From 1963 to 1968 Warhol produced hundreds of 16mm films. Drawing from a wide range of genres and styles, he consistently worked to redefine both the viewing experience and the practice of filmmaking itself. In his most experimental projects, he pushed the audience’s limits with lengthy films, constructed new definitions of cinematic performance, and embraced the flaws inherent to the material characteristics of film itself, accepting the occurrence of accident, chance, and imperfection.
Free with museum admission
Presented on the occasion of the exhibition “Andy Warhol—From A to B and Back Again,” this series explores some of the singular film works of Andy Warhol.
Blow Job (1964, 16mm, black and white, silent, 41 minutes)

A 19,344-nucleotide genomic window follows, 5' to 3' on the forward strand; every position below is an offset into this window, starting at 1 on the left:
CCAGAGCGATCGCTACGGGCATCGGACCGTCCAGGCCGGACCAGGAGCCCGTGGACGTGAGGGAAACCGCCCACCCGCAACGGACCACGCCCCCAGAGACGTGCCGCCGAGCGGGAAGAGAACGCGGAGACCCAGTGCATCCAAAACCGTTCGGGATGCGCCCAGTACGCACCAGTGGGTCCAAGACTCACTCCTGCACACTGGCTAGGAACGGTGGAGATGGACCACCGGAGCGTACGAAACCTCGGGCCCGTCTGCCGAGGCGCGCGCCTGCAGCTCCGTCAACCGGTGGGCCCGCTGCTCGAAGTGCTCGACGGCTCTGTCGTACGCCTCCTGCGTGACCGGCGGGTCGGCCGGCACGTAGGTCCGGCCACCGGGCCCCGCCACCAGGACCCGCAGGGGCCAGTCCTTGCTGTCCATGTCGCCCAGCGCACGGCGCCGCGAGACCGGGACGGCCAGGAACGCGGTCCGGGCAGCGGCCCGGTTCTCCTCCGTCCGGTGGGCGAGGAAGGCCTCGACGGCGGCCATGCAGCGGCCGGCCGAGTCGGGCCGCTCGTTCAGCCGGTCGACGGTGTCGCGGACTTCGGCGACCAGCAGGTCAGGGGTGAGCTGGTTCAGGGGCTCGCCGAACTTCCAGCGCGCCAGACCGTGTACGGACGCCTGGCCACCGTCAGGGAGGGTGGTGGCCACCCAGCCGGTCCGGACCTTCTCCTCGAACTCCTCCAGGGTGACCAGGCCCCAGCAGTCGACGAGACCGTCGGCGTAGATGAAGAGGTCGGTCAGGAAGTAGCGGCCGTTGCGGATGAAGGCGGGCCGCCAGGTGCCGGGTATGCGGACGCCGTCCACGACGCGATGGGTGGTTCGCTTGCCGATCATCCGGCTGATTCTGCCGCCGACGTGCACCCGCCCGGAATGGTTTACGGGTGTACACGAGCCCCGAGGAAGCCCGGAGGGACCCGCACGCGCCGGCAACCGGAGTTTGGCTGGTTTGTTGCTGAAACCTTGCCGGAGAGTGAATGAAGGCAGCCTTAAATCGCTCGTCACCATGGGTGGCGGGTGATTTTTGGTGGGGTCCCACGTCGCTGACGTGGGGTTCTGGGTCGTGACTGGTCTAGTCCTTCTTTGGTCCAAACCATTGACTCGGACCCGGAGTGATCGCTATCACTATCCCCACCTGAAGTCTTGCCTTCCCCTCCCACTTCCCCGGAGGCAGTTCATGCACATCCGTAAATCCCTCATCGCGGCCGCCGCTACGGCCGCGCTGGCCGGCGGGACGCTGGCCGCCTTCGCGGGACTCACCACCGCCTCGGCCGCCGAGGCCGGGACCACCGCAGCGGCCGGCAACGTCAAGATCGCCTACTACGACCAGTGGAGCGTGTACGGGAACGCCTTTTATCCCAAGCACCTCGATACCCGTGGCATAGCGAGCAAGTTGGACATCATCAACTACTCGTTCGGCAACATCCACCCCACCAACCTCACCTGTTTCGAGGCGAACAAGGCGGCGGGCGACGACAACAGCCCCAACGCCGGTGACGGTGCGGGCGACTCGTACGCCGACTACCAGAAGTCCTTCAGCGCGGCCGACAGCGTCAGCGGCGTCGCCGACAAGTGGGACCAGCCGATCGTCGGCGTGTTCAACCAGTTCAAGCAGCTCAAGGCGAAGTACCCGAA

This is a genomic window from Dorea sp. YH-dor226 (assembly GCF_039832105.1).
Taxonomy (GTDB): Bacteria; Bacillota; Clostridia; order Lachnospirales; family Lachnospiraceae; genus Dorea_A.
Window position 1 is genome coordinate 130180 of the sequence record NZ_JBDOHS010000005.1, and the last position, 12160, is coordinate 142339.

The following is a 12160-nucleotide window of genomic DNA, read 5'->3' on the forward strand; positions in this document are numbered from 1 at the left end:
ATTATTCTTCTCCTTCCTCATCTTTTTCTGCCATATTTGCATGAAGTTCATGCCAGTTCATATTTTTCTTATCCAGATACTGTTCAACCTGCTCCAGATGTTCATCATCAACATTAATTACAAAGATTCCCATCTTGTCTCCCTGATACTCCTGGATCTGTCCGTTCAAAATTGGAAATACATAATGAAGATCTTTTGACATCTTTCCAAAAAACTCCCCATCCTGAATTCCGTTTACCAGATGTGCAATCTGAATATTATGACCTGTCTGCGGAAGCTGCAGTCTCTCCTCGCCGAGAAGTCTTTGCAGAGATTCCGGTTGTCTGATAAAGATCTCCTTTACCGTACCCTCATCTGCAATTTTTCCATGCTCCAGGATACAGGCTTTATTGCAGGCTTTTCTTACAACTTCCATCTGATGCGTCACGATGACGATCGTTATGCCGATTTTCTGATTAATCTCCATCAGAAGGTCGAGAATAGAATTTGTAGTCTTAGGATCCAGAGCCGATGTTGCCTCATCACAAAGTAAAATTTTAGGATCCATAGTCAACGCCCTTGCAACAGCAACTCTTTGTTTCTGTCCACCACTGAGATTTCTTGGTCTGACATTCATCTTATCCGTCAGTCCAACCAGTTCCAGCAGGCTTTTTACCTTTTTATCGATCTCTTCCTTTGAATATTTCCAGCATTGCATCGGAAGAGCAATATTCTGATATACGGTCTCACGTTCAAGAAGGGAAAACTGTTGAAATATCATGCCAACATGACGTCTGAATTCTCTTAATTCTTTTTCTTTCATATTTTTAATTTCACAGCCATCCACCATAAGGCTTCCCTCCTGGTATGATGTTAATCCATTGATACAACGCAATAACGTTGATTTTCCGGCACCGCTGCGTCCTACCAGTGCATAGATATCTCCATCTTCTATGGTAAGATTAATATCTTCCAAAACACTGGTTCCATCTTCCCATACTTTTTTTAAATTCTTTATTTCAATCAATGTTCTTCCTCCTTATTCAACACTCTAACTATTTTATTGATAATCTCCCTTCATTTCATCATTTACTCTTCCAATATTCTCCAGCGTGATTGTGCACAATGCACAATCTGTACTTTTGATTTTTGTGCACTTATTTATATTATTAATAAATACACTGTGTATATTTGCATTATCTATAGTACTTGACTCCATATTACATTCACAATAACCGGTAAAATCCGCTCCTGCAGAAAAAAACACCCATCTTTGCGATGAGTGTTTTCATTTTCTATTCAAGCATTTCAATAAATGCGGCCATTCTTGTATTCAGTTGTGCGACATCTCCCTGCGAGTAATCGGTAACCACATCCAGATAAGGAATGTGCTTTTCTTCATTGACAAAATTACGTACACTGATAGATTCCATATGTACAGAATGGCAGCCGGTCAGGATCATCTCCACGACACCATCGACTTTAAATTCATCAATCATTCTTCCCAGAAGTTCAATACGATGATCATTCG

Vinyl (1965, 16mm, black and white, sound, 67 minutes)
Camp (1965, 16mm black and white, sound, 66 minutes)
If this program reaches capacity, a standby line will form outside the venue 30 minutes before the event begins.
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Image: Andy Warhol, Blow Job, 1964. 16mm film, black and white, silent, 41 minutes. ©2019 The Andy Warhol Museum, Pittsburgh, PA, a museum of Carnegie Institute. All rights reserved.